Example 8

I.              The materials

a.     Aims

This lesson contains three overarching goals: to assess reading comprehension based on an authentic text; to acquire and practice new vocabulary by engaging in interactive activities; and to promote autonomous learning. I chose to highlight reading and vocabulary instruction for this lesson because the two skills work in tandem: a solid grasp of vocabulary is necessary to understand reading passages, and sustained reading is a great way to expand one's lexicon.

The main activities are a multiple-choice reading comprehension exercise derived from an online news article, and also a crossword puzzle that tests students' knowledge of newly-acquired vocabulary from the "Glossary of Baking Terms". Both of these activities provide instant feedback, adding to their interactivity (Yip & Kwan, 2006: 236; Chapelle & Jamieson, 2008: 83). The topic of the lessonódessertóseems appealing and appropriate for learners of various ages and backgrounds, though the lesson is better suited for intermediate learners and above. A great deal of vocabulary is "field-specific language" related to cooking and baking, which includes some obscure terms (e.g. 'to dust', 'to whisk') that could intimidate and/or confuse lower-level learners (Chapelle & Jamieson, 2008: 196). Likewise, this lesson may be suitable for an ESP [1] class, if students hope to enter the food service industry as chefs, waiters, restaurateurs, and so forth.†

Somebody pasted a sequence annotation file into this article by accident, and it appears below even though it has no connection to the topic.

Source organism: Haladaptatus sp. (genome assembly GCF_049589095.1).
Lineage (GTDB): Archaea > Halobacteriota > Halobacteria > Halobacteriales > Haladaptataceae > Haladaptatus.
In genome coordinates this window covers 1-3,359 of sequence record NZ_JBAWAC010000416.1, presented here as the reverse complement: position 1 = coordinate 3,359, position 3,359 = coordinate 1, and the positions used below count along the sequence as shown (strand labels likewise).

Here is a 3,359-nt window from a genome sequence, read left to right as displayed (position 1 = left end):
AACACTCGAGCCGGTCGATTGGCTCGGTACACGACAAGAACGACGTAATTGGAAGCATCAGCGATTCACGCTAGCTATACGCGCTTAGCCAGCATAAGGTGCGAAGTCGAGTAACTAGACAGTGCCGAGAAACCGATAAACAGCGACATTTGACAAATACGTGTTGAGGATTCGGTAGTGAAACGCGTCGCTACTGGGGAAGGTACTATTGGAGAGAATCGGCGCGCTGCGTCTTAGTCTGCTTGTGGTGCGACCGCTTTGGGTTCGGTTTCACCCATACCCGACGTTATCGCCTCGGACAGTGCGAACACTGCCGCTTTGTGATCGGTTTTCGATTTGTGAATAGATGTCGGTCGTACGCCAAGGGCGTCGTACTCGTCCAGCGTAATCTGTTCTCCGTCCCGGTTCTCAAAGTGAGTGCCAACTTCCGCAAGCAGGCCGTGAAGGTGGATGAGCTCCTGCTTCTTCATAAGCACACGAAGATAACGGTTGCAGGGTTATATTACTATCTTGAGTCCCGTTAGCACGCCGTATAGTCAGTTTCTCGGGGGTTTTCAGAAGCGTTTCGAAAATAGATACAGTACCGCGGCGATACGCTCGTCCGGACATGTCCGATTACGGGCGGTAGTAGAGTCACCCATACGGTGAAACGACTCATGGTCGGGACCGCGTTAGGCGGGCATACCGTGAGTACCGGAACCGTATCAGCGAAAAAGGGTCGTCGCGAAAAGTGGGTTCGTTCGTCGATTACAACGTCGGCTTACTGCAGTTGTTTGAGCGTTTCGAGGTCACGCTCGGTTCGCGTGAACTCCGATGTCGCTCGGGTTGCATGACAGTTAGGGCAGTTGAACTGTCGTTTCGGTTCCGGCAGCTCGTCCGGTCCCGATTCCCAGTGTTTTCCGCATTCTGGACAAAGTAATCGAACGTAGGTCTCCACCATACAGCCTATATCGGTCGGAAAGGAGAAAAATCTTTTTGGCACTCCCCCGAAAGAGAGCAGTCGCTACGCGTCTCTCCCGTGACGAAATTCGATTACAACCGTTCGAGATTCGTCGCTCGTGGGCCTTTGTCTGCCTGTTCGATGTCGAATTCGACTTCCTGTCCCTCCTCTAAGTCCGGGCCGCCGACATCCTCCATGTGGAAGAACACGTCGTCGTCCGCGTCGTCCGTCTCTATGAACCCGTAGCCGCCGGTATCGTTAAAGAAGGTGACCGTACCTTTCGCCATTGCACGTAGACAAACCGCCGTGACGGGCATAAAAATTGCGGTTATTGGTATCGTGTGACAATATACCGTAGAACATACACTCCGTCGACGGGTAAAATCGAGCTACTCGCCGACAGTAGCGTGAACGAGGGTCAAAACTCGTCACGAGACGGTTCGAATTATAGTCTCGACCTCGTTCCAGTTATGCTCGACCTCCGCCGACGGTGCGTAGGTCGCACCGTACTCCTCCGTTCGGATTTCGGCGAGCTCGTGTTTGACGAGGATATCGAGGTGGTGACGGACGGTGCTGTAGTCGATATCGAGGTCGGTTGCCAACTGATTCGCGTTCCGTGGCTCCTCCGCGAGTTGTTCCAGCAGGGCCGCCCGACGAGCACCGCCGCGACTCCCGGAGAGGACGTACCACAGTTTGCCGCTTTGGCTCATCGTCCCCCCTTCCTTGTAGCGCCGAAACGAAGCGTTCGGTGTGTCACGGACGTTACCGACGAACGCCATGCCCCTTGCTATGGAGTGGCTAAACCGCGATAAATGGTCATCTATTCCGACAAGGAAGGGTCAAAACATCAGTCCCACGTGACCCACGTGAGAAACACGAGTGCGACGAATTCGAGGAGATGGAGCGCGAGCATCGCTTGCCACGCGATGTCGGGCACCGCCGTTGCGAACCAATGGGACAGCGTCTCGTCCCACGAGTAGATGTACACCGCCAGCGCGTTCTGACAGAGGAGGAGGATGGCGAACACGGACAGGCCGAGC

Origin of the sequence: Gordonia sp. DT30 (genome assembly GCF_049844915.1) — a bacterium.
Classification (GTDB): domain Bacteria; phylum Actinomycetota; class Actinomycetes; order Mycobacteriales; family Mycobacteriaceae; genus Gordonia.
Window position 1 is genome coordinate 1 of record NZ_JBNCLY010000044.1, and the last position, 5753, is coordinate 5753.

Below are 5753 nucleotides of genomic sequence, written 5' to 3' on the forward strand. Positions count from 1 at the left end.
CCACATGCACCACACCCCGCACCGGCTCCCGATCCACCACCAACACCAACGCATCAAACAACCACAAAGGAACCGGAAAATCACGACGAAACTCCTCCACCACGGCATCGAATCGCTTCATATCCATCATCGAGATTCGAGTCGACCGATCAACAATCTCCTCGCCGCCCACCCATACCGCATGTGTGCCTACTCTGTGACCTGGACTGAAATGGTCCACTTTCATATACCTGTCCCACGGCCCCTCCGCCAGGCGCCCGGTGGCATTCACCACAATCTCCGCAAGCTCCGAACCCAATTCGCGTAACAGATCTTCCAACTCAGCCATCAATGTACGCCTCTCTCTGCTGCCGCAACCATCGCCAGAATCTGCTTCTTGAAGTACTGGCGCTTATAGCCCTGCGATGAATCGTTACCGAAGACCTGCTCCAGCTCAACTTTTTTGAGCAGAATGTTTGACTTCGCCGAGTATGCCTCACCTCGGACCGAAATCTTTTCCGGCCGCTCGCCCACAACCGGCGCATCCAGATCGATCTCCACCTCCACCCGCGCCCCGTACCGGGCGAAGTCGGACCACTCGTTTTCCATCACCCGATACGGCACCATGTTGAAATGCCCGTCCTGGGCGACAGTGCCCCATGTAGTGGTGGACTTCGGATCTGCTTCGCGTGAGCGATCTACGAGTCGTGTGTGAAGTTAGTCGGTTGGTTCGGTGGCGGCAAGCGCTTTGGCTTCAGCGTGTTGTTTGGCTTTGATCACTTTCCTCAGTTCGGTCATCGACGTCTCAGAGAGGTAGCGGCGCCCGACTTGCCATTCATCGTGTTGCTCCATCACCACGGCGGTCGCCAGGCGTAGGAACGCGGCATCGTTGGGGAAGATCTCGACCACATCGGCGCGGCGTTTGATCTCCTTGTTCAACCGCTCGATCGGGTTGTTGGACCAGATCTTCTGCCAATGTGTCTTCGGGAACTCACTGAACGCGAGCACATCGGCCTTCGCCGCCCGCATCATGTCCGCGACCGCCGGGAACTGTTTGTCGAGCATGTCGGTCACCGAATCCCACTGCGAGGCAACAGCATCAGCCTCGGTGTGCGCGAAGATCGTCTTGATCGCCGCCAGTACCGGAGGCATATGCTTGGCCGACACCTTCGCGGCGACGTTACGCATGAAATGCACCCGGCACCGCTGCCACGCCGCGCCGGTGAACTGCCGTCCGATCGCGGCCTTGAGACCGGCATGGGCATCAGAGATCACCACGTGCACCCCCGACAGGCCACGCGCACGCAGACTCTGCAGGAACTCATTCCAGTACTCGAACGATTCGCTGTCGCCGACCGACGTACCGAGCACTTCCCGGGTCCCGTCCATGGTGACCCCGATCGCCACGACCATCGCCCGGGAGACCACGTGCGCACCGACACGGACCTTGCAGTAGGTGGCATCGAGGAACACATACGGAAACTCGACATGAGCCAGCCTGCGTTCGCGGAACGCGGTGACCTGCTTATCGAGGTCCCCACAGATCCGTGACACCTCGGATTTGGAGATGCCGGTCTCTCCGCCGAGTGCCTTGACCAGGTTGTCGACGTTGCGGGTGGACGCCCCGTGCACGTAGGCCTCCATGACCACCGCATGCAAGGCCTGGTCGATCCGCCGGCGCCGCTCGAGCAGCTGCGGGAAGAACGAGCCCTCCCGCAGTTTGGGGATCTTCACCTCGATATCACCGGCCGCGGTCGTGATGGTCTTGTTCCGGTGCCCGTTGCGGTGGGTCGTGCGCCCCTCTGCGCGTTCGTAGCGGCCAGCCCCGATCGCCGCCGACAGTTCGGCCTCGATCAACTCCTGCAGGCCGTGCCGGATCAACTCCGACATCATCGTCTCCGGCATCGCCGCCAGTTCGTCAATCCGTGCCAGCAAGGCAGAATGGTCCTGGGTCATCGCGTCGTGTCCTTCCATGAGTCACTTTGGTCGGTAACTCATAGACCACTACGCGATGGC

b.    Design

Ideally, learners will be presented with a "rich and varied diet of authentic texts" (Little, 1991: 29). The lesson upholds this notion, augmenting the reading comprehension exercise and crossword puzzle with numerous dessert-related links, such as "A Brief History of Dessert", "What to Call a Sweet Treat", and "Ben & Jerry's Flavor Generator"; the first link is an extension of reading practice, while the second and third links introduce additional vocabulary. Ben & Jerry's interactive ice-cream flavor creator depicts a variety of foods as icon and text [2], which is greatly beneficial for visual learners (Pouwels, 1992 in Chun, 2001: 372; Plass et al. 1998 in Chun, 2001: 372; Yip & Kwan, 2006: 236). Although these specific aids cannot provide instant feedback for learners to check their understanding of new concepts, they are still greatly beneficial.

Moreover, glossaries and dictionaries are helpful in creating a deeper level of L2 reading comprehension, yet frequently consulting them may impede the comprehension process (Lomicka, 1998: 42, 41). Even though utilizing these resources can slow down reading speed by increasing one's cognitive load, especially when located in a separate tab/window from the activity, their use is nonetheless advantageous for reading comprehension and vocabulary acquisition (Al-Shehri & Gitsaki, 2010). As previously mentioned, the "Glossary of Baking Terms" is the foundation for the crossword puzzle; Wordreference is an invaluable resource for learners as well, containing English bilingual dictionaries in over a dozen languages, which is particularly helpful for classes whose students do not possess a common mother tongue.

[1] English for Specific Purposes

[2] For instance, if there is a picture of a raspberry, the word 'raspberry' is written underneath it.